Billionaire Aga Khan lost £6.5m in French scam


TO GO WITH AFP STORY BY ISABELLE TOUSSAINT
Racehorse billionaire and Islamic spiritual leader the Aga Khan visits the renovated Musee du Cheval (The Museum of the Horse) in Chantilly, north of Paris, on its reopening day on June 15, 2013. Closed ten month for renovations, the museum reopened in 15 rooms tracing the history of the horse, man's companion since 6000 years, with more than 200 objects. AFP PHOTO / FRANCOIS GUILLOT        (Photo credit should read FRANCOIS GUILLOT/AFP via Getty Images)
TO GO WITH AFP STORY BY ISABELLE TOUSSAINT Racehorse billionaire and Islamic spiritual leader the Aga Khan visits the renovated Musee du Cheval (The Museum of the Horse) in Chantilly, north of Paris, on its reopening day on June 15, 2013. Closed ten month for renovations, the museum reopened in 15 rooms tracing the history of the horse, man's companion since 6000 years, with more than 200 objects. AFP PHOTO / FRANCOIS GUILLOT (Photo credit should read FRANCOIS GUILLOT/AFP via Getty Images)

THE billionaire leader of the world’s Ismaili Muslims Aga Khan was among the victims of a French scam which extorted €78 million (£66m) from the ‘rich and the famous’ in the world.



Aga Khan reportedly made five transfers for a total £17m in 2016 to Poland and China.

The fraudster used a rubber mask to impersonate the French defence minister on Skype to plead for funds for a secret government mission. Three of the payments were frozen, but £6.5m vanished.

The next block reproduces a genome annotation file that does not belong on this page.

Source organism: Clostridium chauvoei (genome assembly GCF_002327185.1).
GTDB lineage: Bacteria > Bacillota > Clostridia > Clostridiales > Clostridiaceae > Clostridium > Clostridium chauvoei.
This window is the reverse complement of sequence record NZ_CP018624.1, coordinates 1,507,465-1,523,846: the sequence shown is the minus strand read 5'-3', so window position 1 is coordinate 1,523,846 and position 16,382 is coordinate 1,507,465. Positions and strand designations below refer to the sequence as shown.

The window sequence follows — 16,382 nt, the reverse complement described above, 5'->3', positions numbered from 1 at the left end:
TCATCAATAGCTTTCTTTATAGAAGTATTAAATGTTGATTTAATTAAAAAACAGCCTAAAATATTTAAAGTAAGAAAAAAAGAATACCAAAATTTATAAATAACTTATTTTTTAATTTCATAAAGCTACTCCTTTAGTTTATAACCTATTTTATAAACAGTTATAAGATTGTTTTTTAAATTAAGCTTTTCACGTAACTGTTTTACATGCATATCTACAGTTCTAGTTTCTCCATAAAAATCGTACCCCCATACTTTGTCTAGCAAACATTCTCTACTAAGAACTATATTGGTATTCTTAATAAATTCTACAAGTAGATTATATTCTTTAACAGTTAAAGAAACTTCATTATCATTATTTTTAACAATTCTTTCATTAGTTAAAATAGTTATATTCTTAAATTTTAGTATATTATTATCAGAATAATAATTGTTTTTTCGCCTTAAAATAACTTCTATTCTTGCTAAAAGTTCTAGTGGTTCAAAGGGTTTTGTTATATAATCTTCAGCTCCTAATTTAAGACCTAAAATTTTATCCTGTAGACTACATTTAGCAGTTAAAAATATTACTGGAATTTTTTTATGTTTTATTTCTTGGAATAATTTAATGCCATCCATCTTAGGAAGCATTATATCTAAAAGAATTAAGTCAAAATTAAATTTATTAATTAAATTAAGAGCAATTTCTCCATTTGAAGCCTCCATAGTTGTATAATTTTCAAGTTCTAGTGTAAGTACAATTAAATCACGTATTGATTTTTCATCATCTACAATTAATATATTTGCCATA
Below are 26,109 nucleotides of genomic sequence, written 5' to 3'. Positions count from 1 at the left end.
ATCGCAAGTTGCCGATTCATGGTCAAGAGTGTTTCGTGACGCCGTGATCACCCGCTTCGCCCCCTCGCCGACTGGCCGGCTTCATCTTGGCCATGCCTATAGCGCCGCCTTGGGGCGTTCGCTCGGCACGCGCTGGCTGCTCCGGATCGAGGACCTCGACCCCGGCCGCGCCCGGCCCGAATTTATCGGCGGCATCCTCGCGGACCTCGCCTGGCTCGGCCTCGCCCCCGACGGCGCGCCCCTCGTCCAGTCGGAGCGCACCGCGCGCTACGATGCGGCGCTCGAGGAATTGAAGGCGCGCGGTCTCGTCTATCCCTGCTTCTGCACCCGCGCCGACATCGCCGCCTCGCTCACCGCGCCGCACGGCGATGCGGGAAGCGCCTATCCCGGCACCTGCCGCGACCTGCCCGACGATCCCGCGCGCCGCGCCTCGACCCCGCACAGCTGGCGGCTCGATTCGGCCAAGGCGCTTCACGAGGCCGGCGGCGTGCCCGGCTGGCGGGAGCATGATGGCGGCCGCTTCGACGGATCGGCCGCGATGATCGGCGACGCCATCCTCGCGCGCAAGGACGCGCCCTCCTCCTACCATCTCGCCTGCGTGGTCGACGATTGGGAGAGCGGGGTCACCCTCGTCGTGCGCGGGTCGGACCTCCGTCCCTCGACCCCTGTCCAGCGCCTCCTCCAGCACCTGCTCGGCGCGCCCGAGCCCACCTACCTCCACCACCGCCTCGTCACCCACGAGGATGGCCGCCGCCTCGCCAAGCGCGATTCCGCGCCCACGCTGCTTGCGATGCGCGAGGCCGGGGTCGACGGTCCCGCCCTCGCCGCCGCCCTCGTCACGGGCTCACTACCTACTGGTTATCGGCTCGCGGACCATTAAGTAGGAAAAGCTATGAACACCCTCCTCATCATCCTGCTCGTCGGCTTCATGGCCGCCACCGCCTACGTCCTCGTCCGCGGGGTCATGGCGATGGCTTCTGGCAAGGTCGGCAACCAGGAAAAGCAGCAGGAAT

The trial in the case is underway in Paris.



The Franco-Israeli pair, Gilbert Chikli, 54, and Anthony Lasarevitsch, 35, are being tried as the alleged masterminds of the group, while five others face lesser complicity charges.

The gang contacted 150 corporate chief executives, heads of state, ambassadors and religious leaders using the identity of Jean-Yves Le Drian, the current French foreign minister.

Chikli and others made the targets believe they were being contacted by Le Drian, then defence minister, who would request money to pay ransoms for journalists being held hostage by Islamists in the Middle East.



The ‘fake’ Le Drian assured payments would be untraceable, as France officially does not pay ransoms to hostagetakers, and asked for the funds to be placed in a bank in China.

Turkish business magnate Inan Kirac was allegedly convinced to wire more than £36m and Corinne Mentzelopoulos, the owner of Chateau Margaux, handed over £5m.

The targets received an initial telephone call from someone in Le Drian’s inner circle. Then the “minister” in person, first on the phone then in a carefully staged Skype call in which the Le Drian lookalike sat in a perfect mock-up of his office, complete with flags and portrait of then-president François Hollande.



In 2015, a French court convicted Chikli in absentia to seven years in prison for similar scams in 2005 and 2006, in which he posed as business chief executives.

After two years, he was arrested with Lasarevitsch in Ukraine. Prosecutors said another rubber mask was being prepared to mimic the features of Prince Albert II of Monaco.

The team was also preparing masks for president Emmanuel Macron and former presidents François Hollande and Nicolas Sarkozy.